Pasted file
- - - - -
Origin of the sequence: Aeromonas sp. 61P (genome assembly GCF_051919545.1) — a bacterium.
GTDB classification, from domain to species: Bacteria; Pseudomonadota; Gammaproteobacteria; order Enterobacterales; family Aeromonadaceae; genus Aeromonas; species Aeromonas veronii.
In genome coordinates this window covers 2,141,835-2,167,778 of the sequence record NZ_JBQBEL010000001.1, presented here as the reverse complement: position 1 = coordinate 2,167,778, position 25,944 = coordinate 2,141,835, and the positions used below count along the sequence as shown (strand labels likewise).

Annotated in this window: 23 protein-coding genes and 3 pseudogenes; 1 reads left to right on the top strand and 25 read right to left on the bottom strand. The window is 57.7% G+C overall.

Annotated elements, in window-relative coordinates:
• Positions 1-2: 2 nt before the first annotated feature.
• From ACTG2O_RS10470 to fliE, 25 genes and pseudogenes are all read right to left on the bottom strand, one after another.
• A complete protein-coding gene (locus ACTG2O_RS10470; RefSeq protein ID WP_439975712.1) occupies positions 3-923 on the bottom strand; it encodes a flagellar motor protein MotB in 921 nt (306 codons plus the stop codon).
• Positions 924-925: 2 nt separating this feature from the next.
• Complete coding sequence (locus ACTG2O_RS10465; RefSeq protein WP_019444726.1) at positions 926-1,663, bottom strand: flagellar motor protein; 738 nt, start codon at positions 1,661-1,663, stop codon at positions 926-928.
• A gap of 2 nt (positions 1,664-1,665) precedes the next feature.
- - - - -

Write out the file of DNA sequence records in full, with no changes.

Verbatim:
Origin of the sequence: Aeromonas sp. 61P (genome assembly GCF_051919545.1) — a bacterium.
GTDB classification, from domain to species: Bacteria; Pseudomonadota; Gammaproteobacteria; order Enterobacterales; family Aeromonadaceae; genus Aeromonas; species Aeromonas veronii.
In genome coordinates this window covers 2,141,835-2,167,778 of the sequence record NZ_JBQBEL010000001.1, presented here as the reverse complement: position 1 = coordinate 2,167,778, position 25,944 = coordinate 2,141,835, and the positions used below count along the sequence as shown (strand labels likewise).

Annotated in this window: 23 protein-coding genes and 3 pseudogenes; 1 reads left to right on the top strand and 25 read right to left on the bottom strand. The window is 57.7% G+C overall.

Annotated elements, in window-relative coordinates:
• Positions 1-2: 2 nt before the first annotated feature.
• From ACTG2O_RS10470 to fliE, 25 genes and pseudogenes are all read right to left on the bottom strand, one after another.
• A complete protein-coding gene (locus ACTG2O_RS10470; RefSeq protein ID WP_439975712.1) occupies positions 3-923 on the bottom strand; it encodes a flagellar motor protein MotB in 921 nt (306 codons plus the stop codon).
• Positions 924-925: 2 nt separating this feature from the next.
• Complete coding sequence (locus ACTG2O_RS10465; RefSeq protein WP_019444726.1) at positions 926-1,663, bottom strand: flagellar motor protein; 738 nt, start codon at positions 1,661-1,663, stop codon at positions 926-928.
• A gap of 2 nt (positions 1,664-1,665) precedes the next feature.